Live in seven authorities Mobhaile gives community groups the publishing and content management tools to set up and maintain their own websites free of charge.

At a time when public sector expenditure on new technologies is coming under increasing scrutiny, the LGCSB methodology should stand it in good stead. Before it rolls out any applications it looks at the processes that exist and where technology might deliver benefits.

In the case of Mobhaile it also sets about researching exactly what citizens might want from local portals and have continued with a stage-by-stage evaluation. At the outset a needs analysis survey of community and voluntary groups was carried out with National University of Ireland, Maynooth. It undertook an ethnographic study, exploring the different factors that determine how different groups and communities might interact with technology.

“We wanted to find out their needs and wishes not just for online services but for general computing,” says Willoughby. “Another group was used to look at website design, finding out what sort of things it wanted. And the most recent piece was a study of 200 people, looking at how they use their sites and their feelings on the interaction.”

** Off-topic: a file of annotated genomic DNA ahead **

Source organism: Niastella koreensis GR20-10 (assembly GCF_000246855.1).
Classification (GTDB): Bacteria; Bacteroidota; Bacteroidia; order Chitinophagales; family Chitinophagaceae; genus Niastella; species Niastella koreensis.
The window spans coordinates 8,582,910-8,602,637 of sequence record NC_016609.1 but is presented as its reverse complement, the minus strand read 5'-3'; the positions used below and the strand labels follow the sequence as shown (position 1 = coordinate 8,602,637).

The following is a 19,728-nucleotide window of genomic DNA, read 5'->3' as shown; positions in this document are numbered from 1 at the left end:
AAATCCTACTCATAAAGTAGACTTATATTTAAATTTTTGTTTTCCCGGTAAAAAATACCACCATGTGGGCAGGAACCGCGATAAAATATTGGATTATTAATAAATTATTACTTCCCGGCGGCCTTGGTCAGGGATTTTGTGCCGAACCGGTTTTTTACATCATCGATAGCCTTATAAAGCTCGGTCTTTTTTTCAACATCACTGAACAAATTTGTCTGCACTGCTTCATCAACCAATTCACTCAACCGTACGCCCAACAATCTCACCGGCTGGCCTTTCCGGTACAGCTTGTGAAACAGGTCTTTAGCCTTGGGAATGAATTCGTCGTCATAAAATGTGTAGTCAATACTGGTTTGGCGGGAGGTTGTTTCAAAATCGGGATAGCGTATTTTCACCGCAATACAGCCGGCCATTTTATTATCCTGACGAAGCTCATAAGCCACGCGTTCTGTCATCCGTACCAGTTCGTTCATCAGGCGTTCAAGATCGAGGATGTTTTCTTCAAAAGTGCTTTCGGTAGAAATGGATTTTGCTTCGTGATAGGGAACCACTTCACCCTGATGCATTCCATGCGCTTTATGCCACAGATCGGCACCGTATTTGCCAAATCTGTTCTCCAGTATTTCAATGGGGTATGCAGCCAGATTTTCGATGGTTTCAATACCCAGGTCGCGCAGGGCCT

Recognising the diverse online requirements that disparate group might require, the LGSCB has three flavours of Mobhaile. The tool it uses for more complex authoring is Microsoft’s SharePoint, while an open source ‘lite’ version is also now available.

“We have identified three different needs for portals,” explains Willoughby. “One is in the collaboration workspace. There can be a hefty requirement for documentation with some of the bigger clubs and organisations that want a site and they use SharePoint. Someone else might only want a brochureware site. SharePoint is too heavy so we have gone with an open source solution that comes with loads of templates. The intermediate one is a bit of brochureware and some collaboration. Again, SharePoint does that job as well.”

The LGCSB is pragmatic about finding solutions that meet its needs and is happy to mix and match its Microsoft tools with other offerings. “We found something that matched exactly what we wanted to do,” says Willoughby of the open source software. “It costs nothing to download and juts a little to integrate and put out there.”